Author: Julian Miles, Staff Writer
It has always been the way that the skies inspired images of freedom and escape from the troubles of the now. “The sky belongs to none”, as my grandfather used to say.
We’ve had Eflubian motherships and Targamor raidcraft, Claflandian God-discs and Rablag Hulks. Nothing changed the facts that the skies remained free and humanity regarded the sky as their property no matter what came thundering through it to place a claim upon our resurgently verdant planet.
It was nineteen months after the last Rablag Hulk fell, taking the last of our militaries with it, when someone noticed that the birds were flying low. That may not seem like much, but those who observed eagles and similar high flying species agreed: the birds didn’t ascend as far.
Then David Meocrid flew his aircar above one-thousand feet and something tore him to pieces inside the craft, as he chatted on videocam with his business partners. Without that video, chances are we would have carried on for a while before anything was spotted as unusual.
There’s something in the sky, and it doesn’t like life, in any form, trying to share its airspace. We even sent up some geraniums in a basket slung under a balloon. It was all very scenic until one-thousand-an-one-feet up, whereupon the flowers became confetti. Within a month of what was named ‘the Meocrid Incident’, anything that ascended above a thousand feet had any organic ‘components’ shredded.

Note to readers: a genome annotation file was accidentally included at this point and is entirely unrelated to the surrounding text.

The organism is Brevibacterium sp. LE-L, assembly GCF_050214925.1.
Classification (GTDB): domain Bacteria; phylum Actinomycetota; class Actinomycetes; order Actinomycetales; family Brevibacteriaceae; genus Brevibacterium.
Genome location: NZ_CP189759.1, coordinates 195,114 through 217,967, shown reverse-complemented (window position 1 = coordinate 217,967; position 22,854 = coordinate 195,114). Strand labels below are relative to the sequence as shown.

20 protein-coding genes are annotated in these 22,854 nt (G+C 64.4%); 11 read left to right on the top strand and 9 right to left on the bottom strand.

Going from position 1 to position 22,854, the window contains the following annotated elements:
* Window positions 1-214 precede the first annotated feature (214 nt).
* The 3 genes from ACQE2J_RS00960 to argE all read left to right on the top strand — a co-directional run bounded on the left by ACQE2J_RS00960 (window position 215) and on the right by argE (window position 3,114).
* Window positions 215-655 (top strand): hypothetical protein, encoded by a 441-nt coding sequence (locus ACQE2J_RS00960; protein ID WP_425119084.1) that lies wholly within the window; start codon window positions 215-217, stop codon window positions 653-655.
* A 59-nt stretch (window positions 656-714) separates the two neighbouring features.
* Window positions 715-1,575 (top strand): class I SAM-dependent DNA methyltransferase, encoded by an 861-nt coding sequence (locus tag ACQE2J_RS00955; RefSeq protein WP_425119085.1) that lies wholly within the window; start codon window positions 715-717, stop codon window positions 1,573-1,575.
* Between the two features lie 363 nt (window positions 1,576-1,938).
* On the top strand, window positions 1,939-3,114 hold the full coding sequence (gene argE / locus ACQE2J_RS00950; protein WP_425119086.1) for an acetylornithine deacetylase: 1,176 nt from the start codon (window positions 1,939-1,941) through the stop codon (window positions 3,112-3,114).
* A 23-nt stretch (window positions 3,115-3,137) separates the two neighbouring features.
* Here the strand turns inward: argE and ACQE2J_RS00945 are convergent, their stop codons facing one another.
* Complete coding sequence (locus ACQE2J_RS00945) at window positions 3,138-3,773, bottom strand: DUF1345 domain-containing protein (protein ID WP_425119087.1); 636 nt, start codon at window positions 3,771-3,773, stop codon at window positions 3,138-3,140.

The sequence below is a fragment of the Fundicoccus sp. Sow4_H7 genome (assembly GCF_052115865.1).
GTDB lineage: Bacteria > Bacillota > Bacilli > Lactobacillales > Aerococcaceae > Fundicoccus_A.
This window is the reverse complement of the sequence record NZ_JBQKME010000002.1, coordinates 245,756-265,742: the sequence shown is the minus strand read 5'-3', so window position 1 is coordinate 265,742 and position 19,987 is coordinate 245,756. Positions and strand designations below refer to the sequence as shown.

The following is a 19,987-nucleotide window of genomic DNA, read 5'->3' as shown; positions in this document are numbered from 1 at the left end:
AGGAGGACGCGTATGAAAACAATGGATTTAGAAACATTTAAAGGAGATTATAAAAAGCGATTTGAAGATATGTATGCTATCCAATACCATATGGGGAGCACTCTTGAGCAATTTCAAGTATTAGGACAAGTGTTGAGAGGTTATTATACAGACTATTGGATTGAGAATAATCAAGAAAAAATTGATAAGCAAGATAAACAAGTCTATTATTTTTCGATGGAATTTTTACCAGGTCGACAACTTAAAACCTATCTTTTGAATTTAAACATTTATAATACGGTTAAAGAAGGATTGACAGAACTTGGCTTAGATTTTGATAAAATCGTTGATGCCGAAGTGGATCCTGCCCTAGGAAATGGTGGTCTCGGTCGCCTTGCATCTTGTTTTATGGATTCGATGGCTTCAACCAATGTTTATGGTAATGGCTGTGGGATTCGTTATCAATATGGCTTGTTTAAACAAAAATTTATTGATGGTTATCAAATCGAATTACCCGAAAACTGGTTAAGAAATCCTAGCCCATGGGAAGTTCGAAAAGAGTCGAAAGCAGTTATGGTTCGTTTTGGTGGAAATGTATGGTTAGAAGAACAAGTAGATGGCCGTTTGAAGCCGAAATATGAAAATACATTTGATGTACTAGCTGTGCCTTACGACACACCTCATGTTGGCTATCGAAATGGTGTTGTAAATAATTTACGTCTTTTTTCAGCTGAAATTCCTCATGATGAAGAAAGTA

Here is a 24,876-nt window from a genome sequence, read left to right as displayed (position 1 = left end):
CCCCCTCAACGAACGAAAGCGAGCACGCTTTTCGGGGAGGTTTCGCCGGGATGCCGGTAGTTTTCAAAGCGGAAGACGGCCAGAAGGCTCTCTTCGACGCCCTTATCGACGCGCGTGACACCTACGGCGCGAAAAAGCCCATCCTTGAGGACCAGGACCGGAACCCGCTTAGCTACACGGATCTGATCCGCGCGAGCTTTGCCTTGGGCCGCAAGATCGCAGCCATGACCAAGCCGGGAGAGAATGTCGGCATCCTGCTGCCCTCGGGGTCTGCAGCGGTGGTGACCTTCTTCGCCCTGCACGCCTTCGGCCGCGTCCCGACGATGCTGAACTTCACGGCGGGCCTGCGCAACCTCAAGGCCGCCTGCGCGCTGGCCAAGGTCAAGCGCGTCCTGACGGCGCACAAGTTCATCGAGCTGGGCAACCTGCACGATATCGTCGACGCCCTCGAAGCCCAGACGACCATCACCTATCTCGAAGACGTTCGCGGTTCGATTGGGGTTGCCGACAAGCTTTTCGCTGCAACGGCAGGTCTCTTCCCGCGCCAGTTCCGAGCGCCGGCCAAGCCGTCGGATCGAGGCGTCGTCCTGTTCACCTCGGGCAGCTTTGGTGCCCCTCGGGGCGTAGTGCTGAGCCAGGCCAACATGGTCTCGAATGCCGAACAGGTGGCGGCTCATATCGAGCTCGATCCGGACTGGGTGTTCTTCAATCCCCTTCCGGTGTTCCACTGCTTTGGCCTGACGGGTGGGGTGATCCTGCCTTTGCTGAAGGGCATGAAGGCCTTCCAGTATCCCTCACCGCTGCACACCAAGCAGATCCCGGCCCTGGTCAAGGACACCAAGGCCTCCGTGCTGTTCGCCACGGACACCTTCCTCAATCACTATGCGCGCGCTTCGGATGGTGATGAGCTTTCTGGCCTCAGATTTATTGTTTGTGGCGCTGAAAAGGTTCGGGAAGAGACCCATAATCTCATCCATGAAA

A year later, mankind had adapted and sea travel was burgeoning again. Then the sky started turning purple in places. While many powerful or curious people tried to work out what was ‘up there’, most people just changed their way of doing things. The tourism industries took a hit, and anything that depended on flying went under. Apart from the occasional sensationalist news pieces and the odd prophet or two, things seemed to be business as usual.
Except we knew that the skies weren’t ours anymore. People don’t look up to the heavens these days. We just go about our business and stay under open skies for as short a time as possible. Something else owns our sky and too many of us spend too much time worrying and waiting for the day it decides that the heavens are not enough.